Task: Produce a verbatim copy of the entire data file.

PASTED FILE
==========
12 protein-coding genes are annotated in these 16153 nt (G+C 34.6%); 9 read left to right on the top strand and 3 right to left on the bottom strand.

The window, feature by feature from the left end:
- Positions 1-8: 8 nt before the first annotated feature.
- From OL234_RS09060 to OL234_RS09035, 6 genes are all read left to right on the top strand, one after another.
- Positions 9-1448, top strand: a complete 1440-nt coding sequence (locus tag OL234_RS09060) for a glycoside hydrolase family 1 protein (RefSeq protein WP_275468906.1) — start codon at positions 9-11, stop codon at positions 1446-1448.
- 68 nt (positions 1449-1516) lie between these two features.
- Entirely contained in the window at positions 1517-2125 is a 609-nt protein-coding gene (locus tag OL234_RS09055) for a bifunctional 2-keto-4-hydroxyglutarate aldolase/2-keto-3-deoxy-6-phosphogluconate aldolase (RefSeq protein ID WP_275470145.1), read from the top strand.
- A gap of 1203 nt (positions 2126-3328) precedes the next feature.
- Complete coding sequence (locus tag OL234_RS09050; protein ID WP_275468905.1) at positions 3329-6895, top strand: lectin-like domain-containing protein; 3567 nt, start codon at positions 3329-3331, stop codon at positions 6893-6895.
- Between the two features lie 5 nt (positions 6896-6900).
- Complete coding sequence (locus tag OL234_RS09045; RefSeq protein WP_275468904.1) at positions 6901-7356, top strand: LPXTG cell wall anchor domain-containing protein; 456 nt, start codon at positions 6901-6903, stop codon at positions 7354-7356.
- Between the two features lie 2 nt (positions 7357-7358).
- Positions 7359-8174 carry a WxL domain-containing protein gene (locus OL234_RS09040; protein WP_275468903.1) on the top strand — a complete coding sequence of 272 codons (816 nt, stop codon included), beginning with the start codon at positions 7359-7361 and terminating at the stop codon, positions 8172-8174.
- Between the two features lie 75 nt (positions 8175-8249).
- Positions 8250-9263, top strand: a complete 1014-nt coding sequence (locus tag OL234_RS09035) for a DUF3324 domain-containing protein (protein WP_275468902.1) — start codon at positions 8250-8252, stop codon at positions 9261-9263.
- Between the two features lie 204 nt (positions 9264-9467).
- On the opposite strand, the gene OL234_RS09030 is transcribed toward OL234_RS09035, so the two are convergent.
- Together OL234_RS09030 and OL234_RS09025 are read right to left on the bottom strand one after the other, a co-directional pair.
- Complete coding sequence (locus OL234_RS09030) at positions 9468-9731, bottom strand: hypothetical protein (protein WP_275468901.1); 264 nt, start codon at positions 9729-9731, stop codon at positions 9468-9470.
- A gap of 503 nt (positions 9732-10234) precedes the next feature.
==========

12 protein-coding genes are annotated in these 16153 nt (G+C 34.6%); 9 read left to right on the top strand and 3 right to left on the bottom strand.

The window, feature by feature from the left end:
- Positions 1-8: 8 nt before the first annotated feature.
- From OL234_RS09060 to OL234_RS09035, 6 genes are all read left to right on the top strand, one after another.
- Positions 9-1448, top strand: a complete 1440-nt coding sequence (locus tag OL234_RS09060) for a glycoside hydrolase family 1 protein (RefSeq protein WP_275468906.1) — start codon at positions 9-11, stop codon at positions 1446-1448.
- 68 nt (positions 1449-1516) lie between these two features.
- Entirely contained in the window at positions 1517-2125 is a 609-nt protein-coding gene (locus tag OL234_RS09055) for a bifunctional 2-keto-4-hydroxyglutarate aldolase/2-keto-3-deoxy-6-phosphogluconate aldolase (RefSeq protein ID WP_275470145.1), read from the top strand.
- A gap of 1203 nt (positions 2126-3328) precedes the next feature.
- Complete coding sequence (locus tag OL234_RS09050; protein ID WP_275468905.1) at positions 3329-6895, top strand: lectin-like domain-containing protein; 3567 nt, start codon at positions 3329-3331, stop codon at positions 6893-6895.
- Between the two features lie 5 nt (positions 6896-6900).
- Complete coding sequence (locus tag OL234_RS09045; RefSeq protein WP_275468904.1) at positions 6901-7356, top strand: LPXTG cell wall anchor domain-containing protein; 456 nt, start codon at positions 6901-6903, stop codon at positions 7354-7356.
- Between the two features lie 2 nt (positions 7357-7358).
- Positions 7359-8174 carry a WxL domain-containing protein gene (locus OL234_RS09040; protein WP_275468903.1) on the top strand — a complete coding sequence of 272 codons (816 nt, stop codon included), beginning with the start codon at positions 7359-7361 and terminating at the stop codon, positions 8172-8174.
- Between the two features lie 75 nt (positions 8175-8249).
- Positions 8250-9263, top strand: a complete 1014-nt coding sequence (locus tag OL234_RS09035) for a DUF3324 domain-containing protein (protein WP_275468902.1) — start codon at positions 8250-8252, stop codon at positions 9261-9263.
- Between the two features lie 204 nt (positions 9264-9467).
- On the opposite strand, the gene OL234_RS09030 is transcribed toward OL234_RS09035, so the two are convergent.
- Together OL234_RS09030 and OL234_RS09025 are read right to left on the bottom strand one after the other, a co-directional pair.
- Complete coding sequence (locus OL234_RS09030) at positions 9468-9731, bottom strand: hypothetical protein (protein WP_275468901.1); 264 nt, start codon at positions 9729-9731, stop codon at positions 9468-9470.
- A gap of 503 nt (positions 9732-10234) precedes the next feature.